Join Austin Parks and Recreation for the Volma Overton, Sr. Beach Renaming Ceremony at Town Lake Metropolitan Park, 1003 West Cesar Chavez St., on Saturday, June 11 at 9:00 a.m. This is an outdoor park event, so please dress comfortably.
Volma Overton, Sr. was born in Southeast Travis County and served in the Marines during World War II, where he achieved the rank of lieutenant colonel. Soon after his service to our country concluded, he enrolled in Huston-Tillotson University where he received a Bachelor of Science in Chemistry, with a minor in Math.
Volma Overton, Sr.'s contributions to the City of Austin were critical and transformational. He was a lifelong champion and advocate for civil rights and racial equality. Such advocacy is captured in his leadership role at the National Alliance of Postal Workers, a union comprised of primarily African American maintenance and janitorial workers, where he served as president and advocated for racial equality and fairness in the postal system.
In 1962, he became president of the Austin Chapter of the National Association for the Advancement of Colored People (NAACP). During his tenure, he organized numerous demonstrations and actions to combat racial inequality, systemic racism, and institutional inequities.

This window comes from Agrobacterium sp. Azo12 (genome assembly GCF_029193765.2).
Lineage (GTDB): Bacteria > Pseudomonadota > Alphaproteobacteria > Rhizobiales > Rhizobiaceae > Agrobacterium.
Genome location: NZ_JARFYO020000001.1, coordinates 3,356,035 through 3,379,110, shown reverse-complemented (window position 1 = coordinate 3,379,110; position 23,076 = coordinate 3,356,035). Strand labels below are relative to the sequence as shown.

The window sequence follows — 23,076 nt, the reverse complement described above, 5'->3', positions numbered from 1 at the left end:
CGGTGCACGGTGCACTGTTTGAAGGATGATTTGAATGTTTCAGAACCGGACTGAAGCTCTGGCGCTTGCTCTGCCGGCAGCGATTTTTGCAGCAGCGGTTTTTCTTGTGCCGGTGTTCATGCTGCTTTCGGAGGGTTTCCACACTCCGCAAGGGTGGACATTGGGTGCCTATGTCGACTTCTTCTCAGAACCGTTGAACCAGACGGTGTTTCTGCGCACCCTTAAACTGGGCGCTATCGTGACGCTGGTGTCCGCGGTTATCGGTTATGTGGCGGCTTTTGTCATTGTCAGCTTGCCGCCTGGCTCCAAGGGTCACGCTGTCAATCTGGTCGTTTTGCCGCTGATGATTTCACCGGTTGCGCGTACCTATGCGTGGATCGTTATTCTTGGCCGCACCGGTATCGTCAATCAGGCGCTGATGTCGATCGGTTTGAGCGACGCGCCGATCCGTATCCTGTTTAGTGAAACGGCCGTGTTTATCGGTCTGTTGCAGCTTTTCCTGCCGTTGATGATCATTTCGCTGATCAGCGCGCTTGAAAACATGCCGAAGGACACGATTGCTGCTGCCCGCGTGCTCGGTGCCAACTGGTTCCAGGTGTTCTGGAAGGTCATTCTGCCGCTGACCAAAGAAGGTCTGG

In 1964, he led successful advocacy efforts for the Austin City Council to sponsor an antidiscrimination ordinance and the constitution of the Human Rights Commission, which was tasked with reviewing discrimination complaints. In 1965, Volma Overton, Sr. marched alongside Reverend Martin Luther King, Jr. in the Selma to Montgomery March.
Volma Overton. Sr.’s commitment to justice included reforming Austin and Central Texas’ local institutions. One of his many other accomplishments included desegregating the Austin Independent School District through a lawsuit he filed in 1970, which named his daughter, DeDra, as the lead plaintiff. Additionally, he fought alongside Boy Scout Troop #70 to integrate the swimming pool at Bastrop State Park in 1963.
Volma Overton’s, Sr.’s philanthropic efforts included a mentoring program for youth at Oak Springs Elementary, as well as the conversion of the Overton House into a community center for African Americans in Austin.
Volma Overton, Sr. received accolades and awards for his pioneering civil rights work including NAACP Arthur B. DeWitty Award, The Villager newspaper’s Austin Living Legends Award, and University of Texas LBJ Award for Leadership in Civil Rights.
Volma Overton, Sr. was laid to rest with military honors at the Texas State Cemetery alongside governors, senators, legislators, congressional leaders, judges and other legendary Texans. His contributions to Austin and Central Texas have been invaluable. He is an integral part of Austin’s history.